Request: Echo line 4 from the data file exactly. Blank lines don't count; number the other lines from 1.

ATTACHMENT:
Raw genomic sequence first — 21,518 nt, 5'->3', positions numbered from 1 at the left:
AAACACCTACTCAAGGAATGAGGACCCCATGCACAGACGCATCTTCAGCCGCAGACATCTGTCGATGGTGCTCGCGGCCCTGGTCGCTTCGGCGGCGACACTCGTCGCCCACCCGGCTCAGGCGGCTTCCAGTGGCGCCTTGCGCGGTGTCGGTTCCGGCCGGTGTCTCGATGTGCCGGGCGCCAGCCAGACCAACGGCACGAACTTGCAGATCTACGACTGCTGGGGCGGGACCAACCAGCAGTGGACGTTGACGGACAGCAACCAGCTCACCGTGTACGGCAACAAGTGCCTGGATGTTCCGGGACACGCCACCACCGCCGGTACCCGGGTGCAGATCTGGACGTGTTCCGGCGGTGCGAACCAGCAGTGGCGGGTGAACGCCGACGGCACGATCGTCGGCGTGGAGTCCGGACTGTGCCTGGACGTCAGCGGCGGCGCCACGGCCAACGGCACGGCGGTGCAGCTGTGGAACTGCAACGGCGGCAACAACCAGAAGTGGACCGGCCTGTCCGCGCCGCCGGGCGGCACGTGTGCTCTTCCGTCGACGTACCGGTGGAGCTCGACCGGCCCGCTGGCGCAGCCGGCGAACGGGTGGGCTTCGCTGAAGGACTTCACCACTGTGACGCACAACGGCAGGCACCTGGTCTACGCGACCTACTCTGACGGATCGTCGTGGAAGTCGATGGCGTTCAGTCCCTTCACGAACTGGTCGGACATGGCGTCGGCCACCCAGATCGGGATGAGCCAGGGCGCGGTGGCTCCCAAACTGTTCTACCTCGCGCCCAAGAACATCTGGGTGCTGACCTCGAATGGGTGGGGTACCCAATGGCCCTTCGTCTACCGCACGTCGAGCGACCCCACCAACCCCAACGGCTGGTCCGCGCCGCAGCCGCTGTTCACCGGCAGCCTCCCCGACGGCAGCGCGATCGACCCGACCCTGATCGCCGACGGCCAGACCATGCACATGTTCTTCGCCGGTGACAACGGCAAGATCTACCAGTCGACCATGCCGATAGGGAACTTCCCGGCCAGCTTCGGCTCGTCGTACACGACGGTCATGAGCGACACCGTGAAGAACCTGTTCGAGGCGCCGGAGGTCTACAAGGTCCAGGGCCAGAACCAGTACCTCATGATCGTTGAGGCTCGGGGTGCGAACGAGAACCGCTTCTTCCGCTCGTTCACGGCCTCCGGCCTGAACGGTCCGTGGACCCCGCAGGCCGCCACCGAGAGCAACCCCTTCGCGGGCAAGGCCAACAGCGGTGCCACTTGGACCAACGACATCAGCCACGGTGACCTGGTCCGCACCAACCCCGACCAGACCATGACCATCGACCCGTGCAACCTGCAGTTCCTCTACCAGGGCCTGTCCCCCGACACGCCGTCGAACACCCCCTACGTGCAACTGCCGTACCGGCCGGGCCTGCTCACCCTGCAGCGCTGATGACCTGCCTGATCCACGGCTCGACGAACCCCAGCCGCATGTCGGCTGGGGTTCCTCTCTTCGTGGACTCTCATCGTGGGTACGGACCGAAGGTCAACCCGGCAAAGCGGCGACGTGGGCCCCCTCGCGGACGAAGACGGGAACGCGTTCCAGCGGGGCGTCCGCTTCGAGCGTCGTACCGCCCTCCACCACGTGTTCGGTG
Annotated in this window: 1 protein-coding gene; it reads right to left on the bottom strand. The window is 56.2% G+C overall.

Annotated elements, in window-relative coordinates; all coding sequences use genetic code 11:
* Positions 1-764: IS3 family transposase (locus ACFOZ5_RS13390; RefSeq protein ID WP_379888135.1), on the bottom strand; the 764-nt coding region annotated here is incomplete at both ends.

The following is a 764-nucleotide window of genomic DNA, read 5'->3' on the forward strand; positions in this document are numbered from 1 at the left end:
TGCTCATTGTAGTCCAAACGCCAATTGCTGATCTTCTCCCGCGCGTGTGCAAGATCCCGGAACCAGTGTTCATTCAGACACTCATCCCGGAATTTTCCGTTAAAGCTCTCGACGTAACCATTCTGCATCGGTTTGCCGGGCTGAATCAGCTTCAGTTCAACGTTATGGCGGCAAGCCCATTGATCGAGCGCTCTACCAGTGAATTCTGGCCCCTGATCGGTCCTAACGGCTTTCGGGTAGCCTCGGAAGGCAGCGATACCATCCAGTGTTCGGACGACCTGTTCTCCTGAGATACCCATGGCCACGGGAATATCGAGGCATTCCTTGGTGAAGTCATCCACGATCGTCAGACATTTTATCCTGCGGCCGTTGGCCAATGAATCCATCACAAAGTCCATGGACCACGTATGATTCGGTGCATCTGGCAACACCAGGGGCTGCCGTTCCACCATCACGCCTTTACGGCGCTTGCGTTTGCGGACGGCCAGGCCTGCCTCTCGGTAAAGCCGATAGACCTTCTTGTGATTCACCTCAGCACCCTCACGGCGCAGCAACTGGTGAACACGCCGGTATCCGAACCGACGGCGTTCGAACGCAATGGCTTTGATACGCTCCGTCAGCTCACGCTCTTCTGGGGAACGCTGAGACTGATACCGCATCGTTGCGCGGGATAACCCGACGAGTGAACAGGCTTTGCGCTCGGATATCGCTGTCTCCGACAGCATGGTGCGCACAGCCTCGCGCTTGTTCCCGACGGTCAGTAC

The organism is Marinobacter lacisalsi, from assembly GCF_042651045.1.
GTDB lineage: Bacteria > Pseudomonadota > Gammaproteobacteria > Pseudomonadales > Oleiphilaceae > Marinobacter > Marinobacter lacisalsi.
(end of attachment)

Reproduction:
Annotated elements, in window-relative coordinates; all coding sequences use genetic code 11: